Steve is an appealing straight man to Jim’s wildness, and an ongoing illustration of the limitations of Jim’s approach to life, and the practical realities of caring for someone with muscular dystrophy. When the two men take Billy on an exuberant road trip to a Nevada brothel so he can lose his virginity, they deposit him in a room with a cheerful prostitute (and Jeffries real-life girlfriend), only for Steve to realize that he’s forgotten to undress his brother. After Jim hands out dating tips to Steve and Billy, Steve initially finds success with an attractive woman from his office by complimenting her eyes, only to end up stuck with variations on that theme after he finds he doesn’t have anything else to talk to her about. Good intentions and low inhibitions aren’t enough, as it turns out, to navigate every situation or to negotiate a truly fulfilling life.
While it might have been preferable to have an actor with muscular dystrophy playing Billy, Qualls turns in a very funny, physically astute performance that’s enriched rather than inhibited by Billy’s limited mobility. And Legit‘s done better in other areas. Nick Daley, who has Prader-Willi Syndrome, as Billy’s roommate Rodney, who does an impressive Donald Trump impersonation and is a genius at Wii bowling, skills that help him fit in just fine during a rager at Jim and Steve’s house, and the morning after, when he, Steve, Jim, and Ramona, a nurse from the long-term care facility marathon Dance Moms. And Daley isn’t the only one, though I’ll avoid discussing those other performances until the episodes have aired. As the world of the show expands, Legit has the potential to become a showcase for actors with disabilities, an important service for viewers at home, and a key niche in the Hollywood economy, where work for actors with disabilities is often highly episodic. That its only real competition is Glee says a great deal about the state of Hollywood’s representations and employment of actors with either physical or intellectual disabilities.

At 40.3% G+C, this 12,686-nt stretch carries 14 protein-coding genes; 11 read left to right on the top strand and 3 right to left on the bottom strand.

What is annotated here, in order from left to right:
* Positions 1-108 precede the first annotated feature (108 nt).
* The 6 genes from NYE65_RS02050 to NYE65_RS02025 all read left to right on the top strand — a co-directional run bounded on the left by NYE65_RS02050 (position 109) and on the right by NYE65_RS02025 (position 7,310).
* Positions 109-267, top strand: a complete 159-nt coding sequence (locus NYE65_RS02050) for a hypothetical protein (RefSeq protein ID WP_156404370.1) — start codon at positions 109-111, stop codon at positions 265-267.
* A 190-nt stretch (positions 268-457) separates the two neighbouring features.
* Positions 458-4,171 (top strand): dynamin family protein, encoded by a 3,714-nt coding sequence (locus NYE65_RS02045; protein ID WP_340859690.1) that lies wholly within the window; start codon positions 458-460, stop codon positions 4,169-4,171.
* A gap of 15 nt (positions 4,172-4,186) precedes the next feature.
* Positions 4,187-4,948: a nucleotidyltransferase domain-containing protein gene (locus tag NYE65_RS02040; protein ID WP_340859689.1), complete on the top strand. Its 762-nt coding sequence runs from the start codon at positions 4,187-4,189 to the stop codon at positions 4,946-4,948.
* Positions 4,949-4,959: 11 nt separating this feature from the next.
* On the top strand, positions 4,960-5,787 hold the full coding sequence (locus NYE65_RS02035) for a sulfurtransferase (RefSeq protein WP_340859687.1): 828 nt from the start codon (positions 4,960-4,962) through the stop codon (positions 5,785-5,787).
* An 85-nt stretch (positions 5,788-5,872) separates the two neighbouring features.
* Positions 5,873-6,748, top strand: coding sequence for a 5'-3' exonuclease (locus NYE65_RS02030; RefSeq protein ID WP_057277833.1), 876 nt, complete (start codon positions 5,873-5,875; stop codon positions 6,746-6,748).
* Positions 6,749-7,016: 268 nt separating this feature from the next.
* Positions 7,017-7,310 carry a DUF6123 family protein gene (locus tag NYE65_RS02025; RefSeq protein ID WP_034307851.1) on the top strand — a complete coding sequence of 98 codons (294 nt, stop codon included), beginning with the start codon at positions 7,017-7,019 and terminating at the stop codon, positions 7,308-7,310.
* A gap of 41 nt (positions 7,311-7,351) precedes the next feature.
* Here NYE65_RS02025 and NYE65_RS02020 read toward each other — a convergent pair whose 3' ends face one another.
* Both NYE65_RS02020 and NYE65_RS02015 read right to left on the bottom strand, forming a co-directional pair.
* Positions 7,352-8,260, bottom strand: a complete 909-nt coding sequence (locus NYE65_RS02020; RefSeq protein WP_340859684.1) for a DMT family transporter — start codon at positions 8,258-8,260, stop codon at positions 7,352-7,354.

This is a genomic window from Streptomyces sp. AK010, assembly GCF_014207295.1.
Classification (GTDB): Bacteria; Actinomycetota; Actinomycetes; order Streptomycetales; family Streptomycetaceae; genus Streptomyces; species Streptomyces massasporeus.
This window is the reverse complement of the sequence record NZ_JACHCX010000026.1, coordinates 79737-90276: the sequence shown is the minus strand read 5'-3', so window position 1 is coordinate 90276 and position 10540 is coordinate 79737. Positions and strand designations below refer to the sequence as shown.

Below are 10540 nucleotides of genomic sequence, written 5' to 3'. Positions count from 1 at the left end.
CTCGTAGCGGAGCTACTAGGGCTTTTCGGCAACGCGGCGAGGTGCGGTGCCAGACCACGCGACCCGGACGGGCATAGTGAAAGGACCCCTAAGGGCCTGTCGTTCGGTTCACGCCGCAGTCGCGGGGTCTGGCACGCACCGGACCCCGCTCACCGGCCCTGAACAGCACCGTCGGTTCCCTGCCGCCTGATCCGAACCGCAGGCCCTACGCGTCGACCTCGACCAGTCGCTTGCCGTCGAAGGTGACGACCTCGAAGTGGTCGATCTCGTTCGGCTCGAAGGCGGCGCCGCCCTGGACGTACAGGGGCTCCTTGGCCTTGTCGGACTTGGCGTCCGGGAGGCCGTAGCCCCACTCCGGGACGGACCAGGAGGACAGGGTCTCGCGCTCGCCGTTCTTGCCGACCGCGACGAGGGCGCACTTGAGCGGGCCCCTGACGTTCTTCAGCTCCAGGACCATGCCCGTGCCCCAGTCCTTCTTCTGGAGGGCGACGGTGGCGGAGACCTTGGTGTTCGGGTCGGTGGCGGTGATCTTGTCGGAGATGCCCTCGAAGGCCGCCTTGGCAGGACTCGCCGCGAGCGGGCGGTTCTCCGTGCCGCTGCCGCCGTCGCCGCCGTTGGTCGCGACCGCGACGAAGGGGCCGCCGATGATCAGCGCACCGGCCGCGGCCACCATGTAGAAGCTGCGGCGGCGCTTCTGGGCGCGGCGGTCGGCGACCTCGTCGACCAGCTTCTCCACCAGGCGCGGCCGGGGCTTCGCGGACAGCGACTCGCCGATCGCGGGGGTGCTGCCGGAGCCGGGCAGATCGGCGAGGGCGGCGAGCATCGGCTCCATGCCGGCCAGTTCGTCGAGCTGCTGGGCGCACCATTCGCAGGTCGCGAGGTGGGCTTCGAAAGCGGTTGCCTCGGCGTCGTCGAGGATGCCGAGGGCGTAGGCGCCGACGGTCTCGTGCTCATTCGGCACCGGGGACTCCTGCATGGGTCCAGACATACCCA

I hope to see Legit do better on its female characters, who initially are sorted into buzzkill and saint categories, though subsequent episodes show signs of improvement and warmth. But it’s exciting to see Legit get better with each of the three episodes sent to critics in advance of the premiere. And it’s even better to see a show do the right thing in giving work to actors with disabilities and putting issues like sexuality, independent living, and nursing care on television, and to do it with charm, love, and wicked humor, rather than the taste of spinach or the condescension of a Very Special Episode.